On the volcanic front, the 1980 eruption of Mt. St. Helens is firmly in our consciousness and monitoring effort, consistent with our what-have-you-done-to-me-lately hazard mitigation attitude. Less clear in our view are Mt. Hood looming over Portland and Mt. Rainier over Seattle. Ten of the Cascade volcanoes are listed as “very high threat” in a 2005 report, and all save St. Helens have “limited” or “minimal” monitoring, with lone seismometers as the sentries on a few of them.

Verdant mountains, world-class sedimentary basins, and inland waters breed additional hazards. An M7.2 earthquake broke the Seattle fault in 900 A.D., for example. It shook the bejeebers out of the current location of the heart Seattle and swamped the shores of Puget Sound with a several-meter tsunami. Also, every few centuries, lahars slosh down now well-populated valleys. Although a seismometer-based lahar early warning system is now in place to watch two valleys near Mt. Rainier, urban sprawl places ever more people onto the already congested routes for escape when the alarms sound, if they work.

The dangers of the Seattle fault were calibrated only a few years ago. From new mapping and trenching, the nearby South Whidbey Island fault, which splits the ground between Seattle and Everett to the north, has garnered a similar degree of earthquake hazard. Mapping such regional crustal faults under the dense canopy of trees and through the glacier-scoured landscape has to wait for acquisition of LIDAR swathes, which are yet far from complete.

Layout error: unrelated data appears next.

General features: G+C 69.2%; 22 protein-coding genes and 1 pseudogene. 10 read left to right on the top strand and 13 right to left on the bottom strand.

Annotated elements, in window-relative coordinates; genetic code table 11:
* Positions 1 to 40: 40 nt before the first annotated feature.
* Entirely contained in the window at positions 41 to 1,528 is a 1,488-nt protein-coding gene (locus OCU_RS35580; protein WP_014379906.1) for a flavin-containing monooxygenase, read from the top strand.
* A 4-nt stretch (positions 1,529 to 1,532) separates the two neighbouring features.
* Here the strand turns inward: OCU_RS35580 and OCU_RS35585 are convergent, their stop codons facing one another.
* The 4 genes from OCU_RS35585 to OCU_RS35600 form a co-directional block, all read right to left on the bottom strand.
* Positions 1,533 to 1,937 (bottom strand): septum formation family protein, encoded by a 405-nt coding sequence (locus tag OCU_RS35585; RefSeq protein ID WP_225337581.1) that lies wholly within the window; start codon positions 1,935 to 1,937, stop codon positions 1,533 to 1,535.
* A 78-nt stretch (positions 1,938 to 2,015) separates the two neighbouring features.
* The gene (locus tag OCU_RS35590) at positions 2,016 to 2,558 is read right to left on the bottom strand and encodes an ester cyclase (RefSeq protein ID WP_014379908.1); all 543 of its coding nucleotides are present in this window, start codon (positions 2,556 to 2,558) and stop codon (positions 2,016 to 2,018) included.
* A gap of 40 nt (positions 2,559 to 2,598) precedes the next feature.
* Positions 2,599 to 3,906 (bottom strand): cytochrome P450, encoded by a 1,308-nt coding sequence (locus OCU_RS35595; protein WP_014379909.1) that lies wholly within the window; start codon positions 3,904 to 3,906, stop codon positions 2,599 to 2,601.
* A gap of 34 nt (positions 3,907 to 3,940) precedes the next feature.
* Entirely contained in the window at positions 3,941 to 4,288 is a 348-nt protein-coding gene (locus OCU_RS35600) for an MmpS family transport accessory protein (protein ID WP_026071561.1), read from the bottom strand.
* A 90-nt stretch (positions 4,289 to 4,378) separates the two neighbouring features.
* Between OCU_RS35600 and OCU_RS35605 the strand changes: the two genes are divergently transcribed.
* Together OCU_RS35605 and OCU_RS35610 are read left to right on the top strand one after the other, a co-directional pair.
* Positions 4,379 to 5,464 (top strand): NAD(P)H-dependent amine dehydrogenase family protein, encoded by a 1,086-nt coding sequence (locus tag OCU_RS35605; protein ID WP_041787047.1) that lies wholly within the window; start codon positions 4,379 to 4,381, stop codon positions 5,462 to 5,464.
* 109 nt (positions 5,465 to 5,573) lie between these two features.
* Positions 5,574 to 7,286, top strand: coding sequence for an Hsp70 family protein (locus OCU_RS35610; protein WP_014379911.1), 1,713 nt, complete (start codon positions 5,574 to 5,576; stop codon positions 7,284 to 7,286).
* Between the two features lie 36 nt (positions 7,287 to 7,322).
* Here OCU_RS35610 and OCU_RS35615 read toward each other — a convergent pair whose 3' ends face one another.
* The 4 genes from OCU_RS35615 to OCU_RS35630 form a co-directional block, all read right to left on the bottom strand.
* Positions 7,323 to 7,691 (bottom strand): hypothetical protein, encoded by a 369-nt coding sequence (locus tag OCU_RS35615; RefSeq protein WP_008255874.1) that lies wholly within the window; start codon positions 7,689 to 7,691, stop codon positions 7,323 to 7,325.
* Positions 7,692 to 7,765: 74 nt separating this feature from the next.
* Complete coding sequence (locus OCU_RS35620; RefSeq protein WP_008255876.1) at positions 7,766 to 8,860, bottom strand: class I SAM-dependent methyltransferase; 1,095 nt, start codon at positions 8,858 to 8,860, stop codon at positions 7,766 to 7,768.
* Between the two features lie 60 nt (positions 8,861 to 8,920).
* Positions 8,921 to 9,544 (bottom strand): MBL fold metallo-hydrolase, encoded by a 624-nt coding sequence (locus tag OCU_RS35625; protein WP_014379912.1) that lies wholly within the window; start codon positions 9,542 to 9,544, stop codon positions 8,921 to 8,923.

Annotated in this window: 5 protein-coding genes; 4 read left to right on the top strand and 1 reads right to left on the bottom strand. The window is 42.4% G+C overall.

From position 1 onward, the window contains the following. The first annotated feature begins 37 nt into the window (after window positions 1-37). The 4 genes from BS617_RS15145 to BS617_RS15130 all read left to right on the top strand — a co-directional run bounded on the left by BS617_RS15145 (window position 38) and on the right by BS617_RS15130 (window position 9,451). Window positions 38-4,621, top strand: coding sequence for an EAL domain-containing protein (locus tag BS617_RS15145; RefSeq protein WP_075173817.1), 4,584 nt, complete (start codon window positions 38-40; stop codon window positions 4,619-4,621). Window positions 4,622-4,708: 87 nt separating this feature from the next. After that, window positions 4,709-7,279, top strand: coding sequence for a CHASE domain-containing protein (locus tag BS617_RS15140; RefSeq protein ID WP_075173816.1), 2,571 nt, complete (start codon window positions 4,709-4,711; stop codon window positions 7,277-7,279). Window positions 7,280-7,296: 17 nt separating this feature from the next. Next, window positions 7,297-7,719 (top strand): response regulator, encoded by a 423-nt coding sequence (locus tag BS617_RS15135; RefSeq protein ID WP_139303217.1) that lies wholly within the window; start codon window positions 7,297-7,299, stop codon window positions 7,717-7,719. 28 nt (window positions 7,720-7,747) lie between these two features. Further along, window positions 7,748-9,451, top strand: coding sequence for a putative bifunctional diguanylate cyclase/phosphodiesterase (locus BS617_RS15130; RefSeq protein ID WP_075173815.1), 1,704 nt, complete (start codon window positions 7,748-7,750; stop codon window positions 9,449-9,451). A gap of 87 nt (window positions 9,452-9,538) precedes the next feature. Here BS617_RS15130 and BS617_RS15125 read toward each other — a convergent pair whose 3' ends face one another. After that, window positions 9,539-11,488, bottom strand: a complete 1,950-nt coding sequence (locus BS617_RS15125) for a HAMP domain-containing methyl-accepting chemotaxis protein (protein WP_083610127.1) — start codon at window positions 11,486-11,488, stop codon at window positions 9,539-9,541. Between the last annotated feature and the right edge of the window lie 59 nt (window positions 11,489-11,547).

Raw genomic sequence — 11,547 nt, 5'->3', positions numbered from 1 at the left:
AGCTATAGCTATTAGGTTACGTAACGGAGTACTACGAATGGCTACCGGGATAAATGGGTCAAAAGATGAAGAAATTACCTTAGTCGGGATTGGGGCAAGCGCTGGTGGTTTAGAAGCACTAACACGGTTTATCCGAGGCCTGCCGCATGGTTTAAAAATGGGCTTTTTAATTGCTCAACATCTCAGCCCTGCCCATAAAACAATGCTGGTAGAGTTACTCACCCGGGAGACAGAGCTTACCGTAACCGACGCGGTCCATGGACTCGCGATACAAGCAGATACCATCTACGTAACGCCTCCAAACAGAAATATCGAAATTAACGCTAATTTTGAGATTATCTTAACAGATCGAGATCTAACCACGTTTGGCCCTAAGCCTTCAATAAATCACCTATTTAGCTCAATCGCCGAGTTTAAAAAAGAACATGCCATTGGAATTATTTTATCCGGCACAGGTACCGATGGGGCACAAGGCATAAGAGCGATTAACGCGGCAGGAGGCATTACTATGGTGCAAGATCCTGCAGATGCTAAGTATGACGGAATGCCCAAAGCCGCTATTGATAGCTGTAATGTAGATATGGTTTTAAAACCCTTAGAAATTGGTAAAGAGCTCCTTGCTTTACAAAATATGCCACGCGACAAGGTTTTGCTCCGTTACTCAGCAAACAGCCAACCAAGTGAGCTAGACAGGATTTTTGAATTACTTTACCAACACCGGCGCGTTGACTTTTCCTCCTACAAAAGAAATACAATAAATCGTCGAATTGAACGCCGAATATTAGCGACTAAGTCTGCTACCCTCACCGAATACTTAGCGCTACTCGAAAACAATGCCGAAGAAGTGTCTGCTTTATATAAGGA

Also imperative is the timely distribution of information about such geophysical natural events. Recognizing these needs, geophysical monitoring is gaining support. The state of Washington has this year started to invest in regional monitoring, in return for the promise of modernized seismic products such as rapid estimates of shaking, damage, and aftershock probability, and exploration of earthquake early warning systems. The regional network will capture a dozen or more of the broadband USArray Bigfoot seismic sites rotating through the Pacific Northwest before the instruments escape to the east. The EarthScope project, well underway, and the future NEPTUNE project to instrument the offshore Juan de Fuca plate, offer the promise of a deeper view of deformation and subduction plumbing and mechanics, likely with hazard mitigation benefits. On this path, we will be forearmed and, as a bonus, enchanted by the natural discoveries that arise from the added probing of our diverse tectonic landscapes.

Without the buzzing of frequent small earthquakes, which keeps the burnt sepia photos from 1906 embedded in our consciousness, we sometimes take nature too lightly. In the Pacific Northwest, as in many other places around the world, we must learn from the past but also look beyond commemoration of past spectacles to keep an objective eye on the geophysical dangers nearer home.

John E. Vidale
University of Washington

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Posted: 30 June 2006